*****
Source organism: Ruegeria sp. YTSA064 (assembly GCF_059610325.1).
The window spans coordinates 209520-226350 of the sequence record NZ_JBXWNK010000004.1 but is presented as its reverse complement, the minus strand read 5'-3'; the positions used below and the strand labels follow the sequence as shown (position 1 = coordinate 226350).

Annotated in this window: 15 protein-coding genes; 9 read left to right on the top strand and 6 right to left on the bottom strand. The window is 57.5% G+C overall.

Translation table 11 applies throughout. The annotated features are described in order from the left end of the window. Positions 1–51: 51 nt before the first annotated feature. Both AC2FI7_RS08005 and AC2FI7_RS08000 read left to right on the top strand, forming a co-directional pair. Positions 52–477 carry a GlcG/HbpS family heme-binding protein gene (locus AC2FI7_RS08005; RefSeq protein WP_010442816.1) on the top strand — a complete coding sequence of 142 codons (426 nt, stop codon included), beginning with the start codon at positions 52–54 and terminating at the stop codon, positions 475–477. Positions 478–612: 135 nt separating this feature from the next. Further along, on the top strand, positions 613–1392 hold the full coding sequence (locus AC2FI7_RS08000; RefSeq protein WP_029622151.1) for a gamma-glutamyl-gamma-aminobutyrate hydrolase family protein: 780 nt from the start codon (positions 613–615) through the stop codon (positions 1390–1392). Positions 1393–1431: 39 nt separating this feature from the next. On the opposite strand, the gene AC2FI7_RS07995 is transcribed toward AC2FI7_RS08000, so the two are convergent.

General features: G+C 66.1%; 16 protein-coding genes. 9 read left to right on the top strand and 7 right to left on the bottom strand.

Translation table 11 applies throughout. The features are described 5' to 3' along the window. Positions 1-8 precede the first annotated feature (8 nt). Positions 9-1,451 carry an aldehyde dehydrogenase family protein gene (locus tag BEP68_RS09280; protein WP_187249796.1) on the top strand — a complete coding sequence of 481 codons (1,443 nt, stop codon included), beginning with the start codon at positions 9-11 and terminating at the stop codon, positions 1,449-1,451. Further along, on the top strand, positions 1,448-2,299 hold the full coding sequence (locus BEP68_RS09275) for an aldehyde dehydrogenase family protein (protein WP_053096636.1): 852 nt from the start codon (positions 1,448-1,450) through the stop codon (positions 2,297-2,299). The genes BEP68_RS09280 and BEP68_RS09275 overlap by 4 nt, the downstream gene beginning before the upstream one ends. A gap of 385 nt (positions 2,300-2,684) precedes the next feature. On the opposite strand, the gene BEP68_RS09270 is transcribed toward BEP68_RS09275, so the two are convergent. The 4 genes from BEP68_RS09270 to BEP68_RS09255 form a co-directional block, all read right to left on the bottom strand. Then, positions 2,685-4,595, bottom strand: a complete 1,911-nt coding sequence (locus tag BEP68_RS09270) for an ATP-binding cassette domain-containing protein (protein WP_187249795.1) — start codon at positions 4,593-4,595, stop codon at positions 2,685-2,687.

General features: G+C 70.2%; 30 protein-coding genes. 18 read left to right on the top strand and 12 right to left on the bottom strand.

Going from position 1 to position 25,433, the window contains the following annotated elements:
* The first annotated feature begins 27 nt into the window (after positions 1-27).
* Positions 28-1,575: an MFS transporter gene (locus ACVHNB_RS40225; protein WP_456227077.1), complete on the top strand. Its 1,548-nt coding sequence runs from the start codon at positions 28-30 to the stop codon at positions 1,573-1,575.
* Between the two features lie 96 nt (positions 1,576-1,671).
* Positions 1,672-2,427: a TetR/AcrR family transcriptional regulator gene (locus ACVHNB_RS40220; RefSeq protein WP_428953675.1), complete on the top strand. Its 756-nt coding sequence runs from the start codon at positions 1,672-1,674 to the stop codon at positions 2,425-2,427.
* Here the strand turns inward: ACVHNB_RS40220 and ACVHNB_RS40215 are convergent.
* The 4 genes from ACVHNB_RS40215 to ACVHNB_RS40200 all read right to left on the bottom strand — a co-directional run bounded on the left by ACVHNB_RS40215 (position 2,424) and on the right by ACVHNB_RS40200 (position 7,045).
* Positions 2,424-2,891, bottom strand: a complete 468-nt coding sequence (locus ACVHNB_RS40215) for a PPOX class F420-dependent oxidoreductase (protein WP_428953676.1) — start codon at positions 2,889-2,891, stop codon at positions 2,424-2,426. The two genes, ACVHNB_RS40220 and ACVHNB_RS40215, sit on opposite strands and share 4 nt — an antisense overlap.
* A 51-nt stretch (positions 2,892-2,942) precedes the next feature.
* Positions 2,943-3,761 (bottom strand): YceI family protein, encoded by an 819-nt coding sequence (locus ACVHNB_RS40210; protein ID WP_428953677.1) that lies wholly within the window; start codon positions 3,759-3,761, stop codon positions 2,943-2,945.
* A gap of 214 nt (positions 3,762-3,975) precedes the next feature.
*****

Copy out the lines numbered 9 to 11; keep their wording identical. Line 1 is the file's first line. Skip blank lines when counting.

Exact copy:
* The first annotated feature begins 27 nt into the window (after positions 1-27).
* Positions 28-1,575: an MFS transporter gene (locus ACVHNB_RS40225; protein WP_456227077.1), complete on the top strand. Its 1,548-nt coding sequence runs from the start codon at positions 28-30 to the stop codon at positions 1,573-1,575.
* Between the two features lie 96 nt (positions 1,576-1,671).